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My Money Roots

I feel like telling you guys a story, so I will. That’s what nice about blogging, you always have the impression someone is listening as you write.

My love of money is rooted deep, very deep. My father was alway good with money and I would consider him a very wise spender. I can say the same about his father before him, who still working by the way… 86 years old! He never retired, and not because he couldn’t, just because he loves his job. Anyways, I’ve always looked up to both of these men for their financial wisdom and their great ability to balance hard work and their family. I was wondering how I came to love money and how I came to be “financially wise” (if I may be so confident to say so).

This is not summary of how they transferred their knowledge to me, it’s really not (and I could never summarize such a complex feat). Rather, this is an accumulation of tiny snippets of life events that I feel shaped me financially to become who I am today.

It all started when I was 4-5 years old (1994), doing what most 4 year olds do. Playing with my neighbourhood friends, hockey, Legos, video games and such. I was always a curious fella, looking through every nook and cranny I could find. Adventures often lead to a great discoveries, and this was true in my case. While looking through old dusty corners of the unfinished 1/2 basement, I found a 1923 Canadian nickel exactly like the one pictured here:


I immediately fell in love with this coin. Not because it was particularly pretty (although I think it’s pretty quaint), but because it was the direct result of my personal efforts. It was my reward. My little treasure.

I immediately showed my parents the coin. My father told me to keep it, and that one day it might be worth a little something. So I did.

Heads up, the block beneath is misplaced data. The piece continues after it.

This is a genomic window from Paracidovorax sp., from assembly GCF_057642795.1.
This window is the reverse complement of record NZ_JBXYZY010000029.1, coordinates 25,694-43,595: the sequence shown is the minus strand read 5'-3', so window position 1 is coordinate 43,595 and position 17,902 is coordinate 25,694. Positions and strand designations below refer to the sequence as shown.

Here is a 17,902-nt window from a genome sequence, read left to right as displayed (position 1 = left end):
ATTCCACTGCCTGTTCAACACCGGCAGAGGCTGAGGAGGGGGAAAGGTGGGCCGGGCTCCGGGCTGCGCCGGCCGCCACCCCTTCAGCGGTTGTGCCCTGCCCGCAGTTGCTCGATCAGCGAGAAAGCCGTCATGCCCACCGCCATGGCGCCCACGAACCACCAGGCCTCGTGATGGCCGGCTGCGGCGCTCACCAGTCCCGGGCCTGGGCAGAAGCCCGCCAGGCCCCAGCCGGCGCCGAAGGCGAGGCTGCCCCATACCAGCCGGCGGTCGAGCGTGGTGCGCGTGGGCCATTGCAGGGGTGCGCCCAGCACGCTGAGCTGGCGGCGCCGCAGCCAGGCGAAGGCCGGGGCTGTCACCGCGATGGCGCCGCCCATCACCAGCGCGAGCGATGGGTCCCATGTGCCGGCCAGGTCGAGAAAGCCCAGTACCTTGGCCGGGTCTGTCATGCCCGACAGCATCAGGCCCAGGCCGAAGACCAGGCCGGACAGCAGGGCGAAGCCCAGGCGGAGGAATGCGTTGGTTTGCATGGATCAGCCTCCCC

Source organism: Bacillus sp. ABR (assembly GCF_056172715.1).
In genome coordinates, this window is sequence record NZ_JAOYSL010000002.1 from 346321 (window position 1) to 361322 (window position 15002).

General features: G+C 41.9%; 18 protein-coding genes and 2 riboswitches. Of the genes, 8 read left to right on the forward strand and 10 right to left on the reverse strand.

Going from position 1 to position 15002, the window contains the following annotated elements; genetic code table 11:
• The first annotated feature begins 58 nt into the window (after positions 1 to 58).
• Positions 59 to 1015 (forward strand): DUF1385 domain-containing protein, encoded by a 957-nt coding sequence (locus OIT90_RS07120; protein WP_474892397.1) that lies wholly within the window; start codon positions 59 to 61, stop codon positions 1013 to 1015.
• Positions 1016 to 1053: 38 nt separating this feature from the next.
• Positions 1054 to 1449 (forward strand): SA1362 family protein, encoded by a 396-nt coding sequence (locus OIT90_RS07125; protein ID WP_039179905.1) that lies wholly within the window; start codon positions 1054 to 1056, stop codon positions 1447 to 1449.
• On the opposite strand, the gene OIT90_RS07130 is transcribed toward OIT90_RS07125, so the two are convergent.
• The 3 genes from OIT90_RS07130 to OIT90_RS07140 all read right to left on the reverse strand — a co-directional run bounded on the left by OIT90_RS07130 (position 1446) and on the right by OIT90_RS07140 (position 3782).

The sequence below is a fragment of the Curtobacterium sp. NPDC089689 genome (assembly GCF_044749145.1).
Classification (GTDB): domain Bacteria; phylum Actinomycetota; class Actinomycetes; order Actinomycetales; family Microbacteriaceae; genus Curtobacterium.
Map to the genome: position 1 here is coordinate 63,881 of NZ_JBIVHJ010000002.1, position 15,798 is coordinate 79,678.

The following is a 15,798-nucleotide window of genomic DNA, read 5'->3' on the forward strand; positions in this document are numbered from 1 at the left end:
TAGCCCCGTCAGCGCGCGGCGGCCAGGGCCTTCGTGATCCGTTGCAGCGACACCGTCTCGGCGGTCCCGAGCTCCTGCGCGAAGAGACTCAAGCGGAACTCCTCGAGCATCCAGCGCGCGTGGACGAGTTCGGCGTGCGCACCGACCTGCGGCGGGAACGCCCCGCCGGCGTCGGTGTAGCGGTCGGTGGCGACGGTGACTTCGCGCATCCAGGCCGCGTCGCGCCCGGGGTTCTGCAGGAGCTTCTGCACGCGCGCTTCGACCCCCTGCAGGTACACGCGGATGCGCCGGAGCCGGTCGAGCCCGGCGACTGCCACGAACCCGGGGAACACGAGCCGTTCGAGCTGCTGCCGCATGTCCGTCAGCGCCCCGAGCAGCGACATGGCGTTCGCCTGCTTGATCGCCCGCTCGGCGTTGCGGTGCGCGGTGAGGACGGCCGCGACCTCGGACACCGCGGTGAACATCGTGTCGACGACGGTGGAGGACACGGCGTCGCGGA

The notion that money could become more money

I didn’t put any importance into the actual value of the coin, but rather it was the fact that it represented undying value that appealed to me. I felt compelled to gather more. So I decided I would gather a coin of every type, for every year. It was the start of my personal coin collection, and it would last for a few decades.

But I’m still young at this point and gathering the missing coins (which was pretty much every coin!) was no easy feat! Random pocket change wasn’t cutting it any more. Because at that age, “pocket change” is literally whatever you find lying around. I needed an access to more money, I needed to rely on something more than just luck. I started helping my mother roll her coins every now and then whenever her piggy bank filled up. Searching through the myriad of coins all laid out on the bed, trying to fill in the blanks on my printed excel spreadsheet.

Yes, my father had taken advantage of my new-found love of coins to teach me about the famous software. I am forever grateful!

The notion that being systematic and organized are key to success.

My mother was more than willing to give me the coins, but I never wanted it to be easy. I specifically felt like I needed it to be harder. I realized that coins found when looking through my mothers change weren’t giving me as much gratification as the ones I found by myself. So I wouldn’t just take the coins. I left whatever new coins I didn’t have in my parents room and whenever I had in my possession their corresponding value, I would “buy” them from my mother. Trading penny for penny, nickel for nickel, etc. This was done on my father’s suggestion and I’m only realizing it’s significance and importance now. To a certain extent, this mindset was part of my personality, maybe as a result of seeing my father’s ways, and his father before him. Who knows…